The heart of Followerwonk’s data comes from digging through your followers and looking at things like when they’re active, how influential they are, where they’re located, how many followers they have, etc.

When @prontomarketing’s followers are most active. At one quick glance, we can see that we should be scheduling our tweets to go out between 11am and 4pm EST.

Here’s another graph showing how many followers our followers have. This might not seem so useful at first, but all those links on the right will show you exactly which accounts fall into each segment. Who’s our follower with 1 million followers? HootSuite. And guess what, we already have a strong relationship with them. Maybe it’s time to talk to them about writing a case study with us. Or maybe you’ll see an article about HootSuite on this blog in the near future and we’ll ask them to share it with their 1 million followers. Now that’s smart Internet Marketing!

There’s a ton of insightful data available from Followerwonk reports. I just created another report comparing our followers to one of our competitor’s and found that we have 150 followers in common. Don’t you think Sales would love to get their hands on a list of leads like that? Followerwonk has a freemium payment plan, so I highly suggest that you go play around with it.


There’s one more tool that deserves a mention here. HootSuite is one of the most popular tools out there for management of multiple social networks. You can post to Facebook, Twitter, Google+, LinkedIn and more from one location while monitoring replies, mentions and messages on these networks.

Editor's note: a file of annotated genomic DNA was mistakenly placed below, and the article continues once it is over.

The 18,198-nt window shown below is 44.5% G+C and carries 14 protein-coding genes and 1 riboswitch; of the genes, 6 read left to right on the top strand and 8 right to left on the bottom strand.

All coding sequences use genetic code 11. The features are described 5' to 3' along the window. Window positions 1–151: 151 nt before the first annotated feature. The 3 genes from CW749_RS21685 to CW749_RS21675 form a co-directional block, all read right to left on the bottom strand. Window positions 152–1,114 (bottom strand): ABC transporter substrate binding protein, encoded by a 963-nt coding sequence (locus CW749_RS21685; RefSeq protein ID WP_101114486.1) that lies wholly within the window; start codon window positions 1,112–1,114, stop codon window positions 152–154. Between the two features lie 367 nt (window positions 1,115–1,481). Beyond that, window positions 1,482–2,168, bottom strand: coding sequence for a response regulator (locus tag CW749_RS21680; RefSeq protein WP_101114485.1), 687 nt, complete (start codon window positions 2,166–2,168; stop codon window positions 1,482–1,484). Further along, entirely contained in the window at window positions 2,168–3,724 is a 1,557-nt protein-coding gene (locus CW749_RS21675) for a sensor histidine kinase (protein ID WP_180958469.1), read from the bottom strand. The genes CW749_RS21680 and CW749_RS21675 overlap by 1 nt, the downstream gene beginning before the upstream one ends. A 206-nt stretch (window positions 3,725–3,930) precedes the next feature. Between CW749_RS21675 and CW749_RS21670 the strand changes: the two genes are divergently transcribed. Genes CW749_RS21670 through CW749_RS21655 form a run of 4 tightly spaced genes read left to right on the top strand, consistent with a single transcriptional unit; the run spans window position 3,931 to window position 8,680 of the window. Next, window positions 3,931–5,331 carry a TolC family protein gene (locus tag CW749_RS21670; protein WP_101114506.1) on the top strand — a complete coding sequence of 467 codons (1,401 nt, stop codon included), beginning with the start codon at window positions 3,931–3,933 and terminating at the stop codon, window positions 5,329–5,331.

Their custom reporting solution allows you to pull in data from Facebook Insights, Twitter and Google Analytics letting you pick and choose exactly which metrics you want. HootSuite is the closest you can get to having all your social media data in one location.

They also have the added benefit of grabbing data for their URL shortener tool. This lets you see which of the links you shared drove the most visits to your site and their built-in Google Analytics URL Builder means that you can easily track your social traffic as Campaigns in Google Analytics (more on this in the final article of this series next week).

Think I can get @hootsuite to tweet about this now?

The perfect tool

In my opinion, the perfect tool for measuring social media success doesn’t exist right now. HootSuite comes close, but their Google Analytics integration isn’t as robust as I’d like and depending on which plan you sign up for, reports can get very expensive.

In an ideal world, someone like HootSuite or Klout would buy True Social Metrics’ tool and start working towards becoming the one place people go to for all their actionable social media data. But for now, we’ll need to pick and choose our data from various services.

Next week, we’ll dive into Google Analytics and try to dig up some numbers that can help determine your social media ROI or at least prove to your boss that you’re not just playing on Facebook all day.

SEO & Social Media Manager